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Posts Tagged ‘internationalization’

Unicode Characters and Alternative Glyphs

February 13th, 2013 joconner No comments

Smiley face

Unicode defines thousands of characters. Some “characters” are surprising, and others are obvious. When I look at the Unicode standard and consider the lengthy debates that occur when deciding upon whether a character should be included, I can imagine the discussion and rationalization that occurs. Deciding on including a character can be difficult.

One of the more difficult concepts for me to appreciate is the difference between light and dark (or black and white) characters. A real example will help me explain this. Consider the “smiley face” characters U+263A and U+263B:  ☺ and ☻. These characters are named WHITE SMILING FACE and BLACK SMILING FACE respectively.

These are not the only characters that have white and black options. Dozens of others exist. There are even white and black options for BLACK TELEPHONE and WHITE TELEPHONE.

Of course, once these characters go into the standard, they should stay. One shouldn’t remove existing characters. However, a serious question does arise when considering WHITE and BLACK options for a character.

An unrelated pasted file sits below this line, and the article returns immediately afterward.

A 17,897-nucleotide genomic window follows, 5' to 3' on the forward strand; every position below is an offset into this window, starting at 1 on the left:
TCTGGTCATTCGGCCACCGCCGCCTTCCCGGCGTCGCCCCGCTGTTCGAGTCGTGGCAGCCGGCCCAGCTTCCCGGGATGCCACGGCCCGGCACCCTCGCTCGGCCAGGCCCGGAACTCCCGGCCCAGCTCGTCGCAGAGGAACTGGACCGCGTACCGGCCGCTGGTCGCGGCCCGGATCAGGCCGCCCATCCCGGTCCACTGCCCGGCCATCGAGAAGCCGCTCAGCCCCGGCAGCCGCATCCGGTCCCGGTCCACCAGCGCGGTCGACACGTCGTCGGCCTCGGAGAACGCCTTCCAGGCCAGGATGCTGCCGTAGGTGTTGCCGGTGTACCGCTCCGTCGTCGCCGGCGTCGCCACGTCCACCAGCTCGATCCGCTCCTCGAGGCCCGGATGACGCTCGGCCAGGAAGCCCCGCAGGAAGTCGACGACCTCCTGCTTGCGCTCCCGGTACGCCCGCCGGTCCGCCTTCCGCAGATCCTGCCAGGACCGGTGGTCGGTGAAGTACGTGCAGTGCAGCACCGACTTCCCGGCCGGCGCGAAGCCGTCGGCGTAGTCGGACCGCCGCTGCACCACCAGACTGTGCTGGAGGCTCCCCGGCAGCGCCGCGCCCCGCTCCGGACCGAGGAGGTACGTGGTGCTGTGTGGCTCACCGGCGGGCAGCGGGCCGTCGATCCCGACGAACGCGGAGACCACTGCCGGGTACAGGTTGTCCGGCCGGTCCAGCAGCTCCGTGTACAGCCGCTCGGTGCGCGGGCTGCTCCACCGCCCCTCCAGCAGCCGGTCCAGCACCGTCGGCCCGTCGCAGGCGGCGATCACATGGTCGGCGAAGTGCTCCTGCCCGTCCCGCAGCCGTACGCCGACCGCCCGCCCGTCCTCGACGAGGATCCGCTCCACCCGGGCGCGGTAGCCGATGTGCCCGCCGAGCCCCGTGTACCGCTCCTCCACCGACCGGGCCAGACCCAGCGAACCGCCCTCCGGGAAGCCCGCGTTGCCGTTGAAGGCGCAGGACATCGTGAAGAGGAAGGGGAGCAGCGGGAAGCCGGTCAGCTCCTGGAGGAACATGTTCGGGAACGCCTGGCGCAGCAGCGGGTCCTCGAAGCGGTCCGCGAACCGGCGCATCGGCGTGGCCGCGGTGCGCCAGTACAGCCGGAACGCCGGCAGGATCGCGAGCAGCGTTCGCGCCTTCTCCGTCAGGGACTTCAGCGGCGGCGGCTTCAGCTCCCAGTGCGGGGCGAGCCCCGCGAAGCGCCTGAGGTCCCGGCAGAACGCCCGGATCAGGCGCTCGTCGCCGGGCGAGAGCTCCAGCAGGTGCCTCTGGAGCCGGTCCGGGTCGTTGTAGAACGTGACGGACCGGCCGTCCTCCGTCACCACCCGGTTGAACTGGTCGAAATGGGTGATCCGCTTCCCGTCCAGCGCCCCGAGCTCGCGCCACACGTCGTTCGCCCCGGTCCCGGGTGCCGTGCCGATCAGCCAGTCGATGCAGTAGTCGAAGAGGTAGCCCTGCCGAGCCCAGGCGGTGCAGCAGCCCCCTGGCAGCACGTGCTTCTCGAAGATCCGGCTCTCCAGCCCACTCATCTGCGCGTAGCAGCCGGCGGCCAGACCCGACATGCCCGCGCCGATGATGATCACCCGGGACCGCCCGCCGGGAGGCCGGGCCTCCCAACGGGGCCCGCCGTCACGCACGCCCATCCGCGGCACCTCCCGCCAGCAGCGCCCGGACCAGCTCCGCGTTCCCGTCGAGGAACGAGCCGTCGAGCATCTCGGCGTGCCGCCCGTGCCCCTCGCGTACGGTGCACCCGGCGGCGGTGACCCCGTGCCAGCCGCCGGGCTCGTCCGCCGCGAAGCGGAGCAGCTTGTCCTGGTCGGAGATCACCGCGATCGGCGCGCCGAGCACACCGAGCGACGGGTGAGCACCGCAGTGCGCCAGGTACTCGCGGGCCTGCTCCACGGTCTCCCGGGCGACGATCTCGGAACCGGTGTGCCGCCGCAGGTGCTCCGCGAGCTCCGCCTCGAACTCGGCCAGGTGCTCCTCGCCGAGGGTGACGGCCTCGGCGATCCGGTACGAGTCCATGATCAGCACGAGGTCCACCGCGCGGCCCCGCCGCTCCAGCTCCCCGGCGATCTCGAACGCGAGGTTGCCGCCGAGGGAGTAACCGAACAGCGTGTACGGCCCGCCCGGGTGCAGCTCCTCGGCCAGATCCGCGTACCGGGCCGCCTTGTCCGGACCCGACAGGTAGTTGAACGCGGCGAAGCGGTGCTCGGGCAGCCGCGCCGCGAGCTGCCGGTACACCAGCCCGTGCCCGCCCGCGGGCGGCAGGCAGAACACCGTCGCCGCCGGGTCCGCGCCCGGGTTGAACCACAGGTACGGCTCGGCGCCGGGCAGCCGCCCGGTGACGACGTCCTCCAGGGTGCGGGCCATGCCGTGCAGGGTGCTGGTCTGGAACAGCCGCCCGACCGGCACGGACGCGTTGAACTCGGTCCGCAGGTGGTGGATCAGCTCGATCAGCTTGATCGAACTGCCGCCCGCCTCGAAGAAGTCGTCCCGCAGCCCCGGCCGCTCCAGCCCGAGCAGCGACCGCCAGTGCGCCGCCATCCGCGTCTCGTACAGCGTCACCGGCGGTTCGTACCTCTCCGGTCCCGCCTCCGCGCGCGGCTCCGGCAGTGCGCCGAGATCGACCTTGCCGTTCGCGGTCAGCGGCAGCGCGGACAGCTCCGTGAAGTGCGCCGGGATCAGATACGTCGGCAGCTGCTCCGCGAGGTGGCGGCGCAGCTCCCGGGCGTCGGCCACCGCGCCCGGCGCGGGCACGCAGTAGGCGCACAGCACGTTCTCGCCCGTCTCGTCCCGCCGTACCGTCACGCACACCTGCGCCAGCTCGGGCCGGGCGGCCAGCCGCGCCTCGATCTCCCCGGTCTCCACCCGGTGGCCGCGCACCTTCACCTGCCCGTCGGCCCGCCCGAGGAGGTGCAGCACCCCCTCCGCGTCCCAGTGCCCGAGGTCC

The question I have is this: Why? Why isn’t the white and black color variation simply a font variation for the same character. The Unicode standard clearly states that it avoids encoding glyph variations of the same character. That makes a lot of sense. However, in practice, the standard at least appears to do exactly the opposite for many characters. I can only guess that someone on the standards committee made a very good, logical and well-supported argument for the character differentiation.

My hope for future versions of the standard is that these kind of color variations will be avoided. Not being on the committee when these characters were added, I cannot really complain. And I hope that my comments here don’t come across that way. However, in the future, I’d like the standard to include annotations for these characters that describe why they deserve separate code points. It certainly isn’t clear from the existing character’s notes, and I’m sure that others would be curious about the reasons as well.

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Categories: Unicode Tags: ,

Standard Charsets in Java 7

February 1st, 2013 joconner No comments

Once in a while I poke my nose through the release notes of new Java releases. It’s not a particularly rewarding activity, but this time I did find something interesting. Oddly enough, it was interesting for what it did NOT say. I was surprised, so I thought you might want to know about a new class that is now available and quietly overlooked in any release notes.

Character sets have their own class representation in Java: Charset. You can use the Charset class to identify a character set for encoding or decoding. To create a Charset object, you use a factory method: Charset.forName(String charset). The uncomfortable trick to using this method is that you must be prepared to catch an exception if the JRE doesn’t actually supply the requested character set. Bummer.